Fabric of Disquiet
A tribute to a master of metaphysical art. A twisted hybrid. A surreal exercise of repetition. The Disquieting Muses (After de Chirico) has provoked all number of responses, as might be expected of an artwork by Andy Warhol. The piece, executed in 1982 through acrylic and silkscreen inks on canvas, is priced at €2.9 million (S$4.6 million) and is due to be displayed at Partners & Mucciaccia in Singapore this February.
Drawing directly on The Disquieting Muses by Giorgio de Chirico, Warhol repeated the painting four times in his creation.
De Chirico’s penchant for repetition and serialisation – he repainted the same compositions obsessively throughout his life – clearly appealed to Warhol, who developed a strong friendship with the Italian artist after they were introduced in the 1970s. “Aren’t they great?” Warhol remarked, shortly after he was commissioned to produce a series of paintings ‘after’ de Chirico. “How did he repeat the same images? Did he project the same image on canvas? Maybe he did it by dividing the canvas in sections … he could have used a silkscreen!”
By the end of 1982 – three and a half years after de Chirico’s death – Warhol had produced 23 serial paintings and 11 single-sheet drawings based on works that were already derived ‘after’ six metaphysical paintings by de Chirico. The Disquieting Muses (After de Chirico) remains one of the best-known examples of Warhol’s tribute to his friend’s legacy, and one that extends de Chirico’s relevance into a new canon. It is also notable for having belonged to Carlo Bilotti, a well-respected Palm Beach art collector and businessman.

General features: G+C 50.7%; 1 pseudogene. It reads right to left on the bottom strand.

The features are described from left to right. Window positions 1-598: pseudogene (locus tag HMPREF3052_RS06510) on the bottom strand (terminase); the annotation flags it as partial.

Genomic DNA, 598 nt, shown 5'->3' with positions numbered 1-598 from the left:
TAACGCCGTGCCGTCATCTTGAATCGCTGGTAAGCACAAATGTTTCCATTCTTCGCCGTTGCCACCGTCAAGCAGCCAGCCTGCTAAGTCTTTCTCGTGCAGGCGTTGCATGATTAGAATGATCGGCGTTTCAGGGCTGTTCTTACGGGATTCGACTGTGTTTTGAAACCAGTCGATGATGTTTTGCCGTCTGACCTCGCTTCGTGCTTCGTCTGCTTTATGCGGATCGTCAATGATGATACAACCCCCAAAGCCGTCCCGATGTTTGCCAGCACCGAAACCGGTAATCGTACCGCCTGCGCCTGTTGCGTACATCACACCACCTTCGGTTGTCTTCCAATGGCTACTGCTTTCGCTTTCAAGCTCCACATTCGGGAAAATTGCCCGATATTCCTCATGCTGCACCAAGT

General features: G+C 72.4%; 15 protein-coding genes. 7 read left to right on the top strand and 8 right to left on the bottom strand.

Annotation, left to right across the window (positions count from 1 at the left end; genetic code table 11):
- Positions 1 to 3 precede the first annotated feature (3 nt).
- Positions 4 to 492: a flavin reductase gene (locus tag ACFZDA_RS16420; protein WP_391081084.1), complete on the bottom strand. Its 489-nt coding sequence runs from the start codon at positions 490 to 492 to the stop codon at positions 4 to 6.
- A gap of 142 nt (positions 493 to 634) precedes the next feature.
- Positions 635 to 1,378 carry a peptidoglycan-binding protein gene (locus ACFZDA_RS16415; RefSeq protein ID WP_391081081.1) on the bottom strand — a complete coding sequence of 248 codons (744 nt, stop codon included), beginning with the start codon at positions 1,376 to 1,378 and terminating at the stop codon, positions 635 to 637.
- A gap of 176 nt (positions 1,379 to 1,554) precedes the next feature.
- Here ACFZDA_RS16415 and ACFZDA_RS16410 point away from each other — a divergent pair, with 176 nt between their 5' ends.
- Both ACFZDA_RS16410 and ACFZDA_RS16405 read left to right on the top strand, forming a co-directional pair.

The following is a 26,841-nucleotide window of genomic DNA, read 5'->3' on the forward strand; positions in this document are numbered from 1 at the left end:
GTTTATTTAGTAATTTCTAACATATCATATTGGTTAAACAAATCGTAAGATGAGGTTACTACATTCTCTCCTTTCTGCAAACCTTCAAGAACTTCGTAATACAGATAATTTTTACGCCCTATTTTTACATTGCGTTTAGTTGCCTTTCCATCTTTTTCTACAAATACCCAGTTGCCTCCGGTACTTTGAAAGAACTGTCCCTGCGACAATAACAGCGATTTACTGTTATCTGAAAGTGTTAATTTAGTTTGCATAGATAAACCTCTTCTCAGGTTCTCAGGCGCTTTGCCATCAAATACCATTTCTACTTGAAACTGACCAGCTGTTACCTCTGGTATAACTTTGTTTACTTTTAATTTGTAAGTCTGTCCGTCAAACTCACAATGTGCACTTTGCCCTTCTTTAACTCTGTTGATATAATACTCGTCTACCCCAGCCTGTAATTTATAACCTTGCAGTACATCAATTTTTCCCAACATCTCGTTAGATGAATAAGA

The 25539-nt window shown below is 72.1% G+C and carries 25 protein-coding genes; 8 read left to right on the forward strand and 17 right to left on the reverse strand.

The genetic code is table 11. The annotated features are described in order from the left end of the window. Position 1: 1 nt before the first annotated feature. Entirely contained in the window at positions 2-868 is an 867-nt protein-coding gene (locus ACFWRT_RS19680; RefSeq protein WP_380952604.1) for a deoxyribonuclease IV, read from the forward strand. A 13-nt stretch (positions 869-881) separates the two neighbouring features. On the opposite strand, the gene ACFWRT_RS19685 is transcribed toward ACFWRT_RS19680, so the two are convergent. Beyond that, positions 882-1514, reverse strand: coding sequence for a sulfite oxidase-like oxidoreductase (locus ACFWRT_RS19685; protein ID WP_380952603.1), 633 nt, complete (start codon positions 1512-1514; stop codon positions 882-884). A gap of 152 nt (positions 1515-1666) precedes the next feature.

In de Chirico’s constant replication and revisitation of his own images, Warhol appreciated the way these copies toyed with the conventions of art, such as spontaneity and originality. “Every time I saw de Chirico’s paintings I felt close to him. Every time I saw him I felt I had known him forever. I think he felt the same way,” Warhol was quoted as saying. “Once he made the remark that we both had white hair!
“De Chirico repeated the same images throughout his life. I believe he did it not only because people and dealers asked him to do it, but because he liked it and viewed repetition as a way of expressing himself. This is probably what we have in common.”